Good job for Dr Sohail Bajammal and the group. A well written article in the sense that the idea was discussed from different angles and a semi SWOT analysis was conducted.<br>I totally agree with the idea of having a licensing examination in Saudi Arabia. I can give one more reason that is very difficult to argue against. Few days back, one of the local news papers reported the discovery of many health care workers ,from doctors to nurses, who were holding fake certificates and practicing medicine for sometime i.e. fake doctors and nurses?!!. A licensing exam would have identified and checked such a crime.<br>The proposed format of the exam is excellent, but we need to take in consideration the contest of the governing bodies of the heath care and practice i.e., choosing the appropriate format and implantation of the exam that fits the unique circumstances of country. I believe that the SCHS is taking a steady steps in the right direction toward the licensing exam. It is a matter of time and triggers like your proposal. I expect the SCHS giving the proposal the right attention and probably form a task force to put together a format(the proposed or modified one) for a licensing exam for any physician wish to practice in the Saudi Arabia.<br><br>Abdulwahab Telmesani<br>School of Medicine<br>Umm Al-Qura University<br>Makkah, Saudi Arabia<br>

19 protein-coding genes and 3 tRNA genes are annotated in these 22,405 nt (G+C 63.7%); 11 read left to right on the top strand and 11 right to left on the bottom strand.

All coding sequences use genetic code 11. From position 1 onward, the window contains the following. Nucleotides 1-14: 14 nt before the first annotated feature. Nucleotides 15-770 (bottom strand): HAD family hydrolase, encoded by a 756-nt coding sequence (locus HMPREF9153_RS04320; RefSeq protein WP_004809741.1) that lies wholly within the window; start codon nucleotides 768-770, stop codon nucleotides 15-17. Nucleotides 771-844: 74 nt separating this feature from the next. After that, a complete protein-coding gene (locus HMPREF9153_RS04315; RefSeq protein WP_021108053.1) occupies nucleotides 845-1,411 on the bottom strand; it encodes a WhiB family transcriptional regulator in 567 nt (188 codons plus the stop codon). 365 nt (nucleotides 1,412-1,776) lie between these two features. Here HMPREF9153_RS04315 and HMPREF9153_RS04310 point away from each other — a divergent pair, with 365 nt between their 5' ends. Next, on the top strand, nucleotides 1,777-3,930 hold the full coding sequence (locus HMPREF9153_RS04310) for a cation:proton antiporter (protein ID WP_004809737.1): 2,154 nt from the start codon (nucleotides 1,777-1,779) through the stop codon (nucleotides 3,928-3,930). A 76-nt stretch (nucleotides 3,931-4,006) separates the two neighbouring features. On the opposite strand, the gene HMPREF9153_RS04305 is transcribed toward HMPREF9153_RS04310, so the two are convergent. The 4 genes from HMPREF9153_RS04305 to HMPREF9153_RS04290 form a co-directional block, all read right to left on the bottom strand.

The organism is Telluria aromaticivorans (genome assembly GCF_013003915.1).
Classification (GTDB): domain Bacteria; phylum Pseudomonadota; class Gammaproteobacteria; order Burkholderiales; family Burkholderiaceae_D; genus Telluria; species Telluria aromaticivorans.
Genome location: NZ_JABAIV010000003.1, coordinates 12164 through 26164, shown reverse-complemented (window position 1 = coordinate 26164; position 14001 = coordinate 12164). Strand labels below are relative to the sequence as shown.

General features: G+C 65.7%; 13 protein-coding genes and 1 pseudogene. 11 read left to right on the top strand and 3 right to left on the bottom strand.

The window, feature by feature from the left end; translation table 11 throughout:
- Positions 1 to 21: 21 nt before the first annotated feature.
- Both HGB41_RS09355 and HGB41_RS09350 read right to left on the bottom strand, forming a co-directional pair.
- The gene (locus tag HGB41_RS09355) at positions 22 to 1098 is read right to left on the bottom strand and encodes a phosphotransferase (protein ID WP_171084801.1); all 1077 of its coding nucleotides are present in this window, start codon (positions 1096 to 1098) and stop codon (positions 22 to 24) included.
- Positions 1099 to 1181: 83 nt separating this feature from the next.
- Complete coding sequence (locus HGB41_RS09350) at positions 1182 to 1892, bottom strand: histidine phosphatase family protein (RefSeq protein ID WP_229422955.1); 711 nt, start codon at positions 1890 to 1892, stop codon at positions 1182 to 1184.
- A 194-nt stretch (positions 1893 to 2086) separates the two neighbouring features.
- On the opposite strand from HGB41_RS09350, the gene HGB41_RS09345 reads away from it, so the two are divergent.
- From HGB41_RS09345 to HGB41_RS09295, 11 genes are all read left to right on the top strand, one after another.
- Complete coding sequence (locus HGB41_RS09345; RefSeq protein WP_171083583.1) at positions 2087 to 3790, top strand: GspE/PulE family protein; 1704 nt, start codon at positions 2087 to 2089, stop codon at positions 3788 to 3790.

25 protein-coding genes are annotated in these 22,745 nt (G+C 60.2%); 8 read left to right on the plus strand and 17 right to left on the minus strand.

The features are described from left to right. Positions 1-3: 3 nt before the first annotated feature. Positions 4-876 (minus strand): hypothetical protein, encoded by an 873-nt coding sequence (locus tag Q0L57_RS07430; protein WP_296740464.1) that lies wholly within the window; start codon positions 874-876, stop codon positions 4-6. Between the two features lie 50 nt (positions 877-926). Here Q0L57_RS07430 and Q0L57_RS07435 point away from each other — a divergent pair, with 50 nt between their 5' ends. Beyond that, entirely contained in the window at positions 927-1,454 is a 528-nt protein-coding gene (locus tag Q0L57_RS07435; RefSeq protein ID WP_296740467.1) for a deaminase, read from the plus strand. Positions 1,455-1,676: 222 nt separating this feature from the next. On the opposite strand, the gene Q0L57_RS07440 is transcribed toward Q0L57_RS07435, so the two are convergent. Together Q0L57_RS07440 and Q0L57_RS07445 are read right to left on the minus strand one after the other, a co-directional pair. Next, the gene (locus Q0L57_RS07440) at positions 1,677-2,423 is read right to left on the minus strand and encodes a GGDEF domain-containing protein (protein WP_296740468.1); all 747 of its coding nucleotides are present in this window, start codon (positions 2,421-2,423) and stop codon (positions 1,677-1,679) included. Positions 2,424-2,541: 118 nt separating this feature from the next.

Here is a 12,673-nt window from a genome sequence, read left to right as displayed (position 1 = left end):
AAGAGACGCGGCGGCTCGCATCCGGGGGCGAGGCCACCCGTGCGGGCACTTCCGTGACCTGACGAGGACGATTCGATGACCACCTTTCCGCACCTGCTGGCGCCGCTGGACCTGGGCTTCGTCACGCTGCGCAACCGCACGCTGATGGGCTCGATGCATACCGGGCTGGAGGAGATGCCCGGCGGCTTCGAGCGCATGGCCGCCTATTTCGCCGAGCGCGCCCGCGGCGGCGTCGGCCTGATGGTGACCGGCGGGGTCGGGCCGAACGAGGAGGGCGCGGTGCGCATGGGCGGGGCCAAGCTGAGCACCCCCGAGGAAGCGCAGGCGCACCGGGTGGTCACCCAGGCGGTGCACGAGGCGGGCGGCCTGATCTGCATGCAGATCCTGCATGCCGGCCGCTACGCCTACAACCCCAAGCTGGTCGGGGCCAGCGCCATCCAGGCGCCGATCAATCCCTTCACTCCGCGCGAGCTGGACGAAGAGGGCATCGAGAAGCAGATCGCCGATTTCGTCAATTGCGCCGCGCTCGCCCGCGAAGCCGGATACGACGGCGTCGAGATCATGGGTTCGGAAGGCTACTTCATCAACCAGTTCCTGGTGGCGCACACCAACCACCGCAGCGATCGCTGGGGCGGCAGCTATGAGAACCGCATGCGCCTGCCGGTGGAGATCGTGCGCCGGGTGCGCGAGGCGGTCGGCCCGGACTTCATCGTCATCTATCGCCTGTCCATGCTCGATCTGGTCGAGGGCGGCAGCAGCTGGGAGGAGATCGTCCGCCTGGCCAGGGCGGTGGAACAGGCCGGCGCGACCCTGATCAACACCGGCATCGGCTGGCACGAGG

Competing interests

None

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Computer adaptive testing

Mohammed saqr   (2009-01-22 17:16)  College of Medicine , Qassim University, E-learning unit email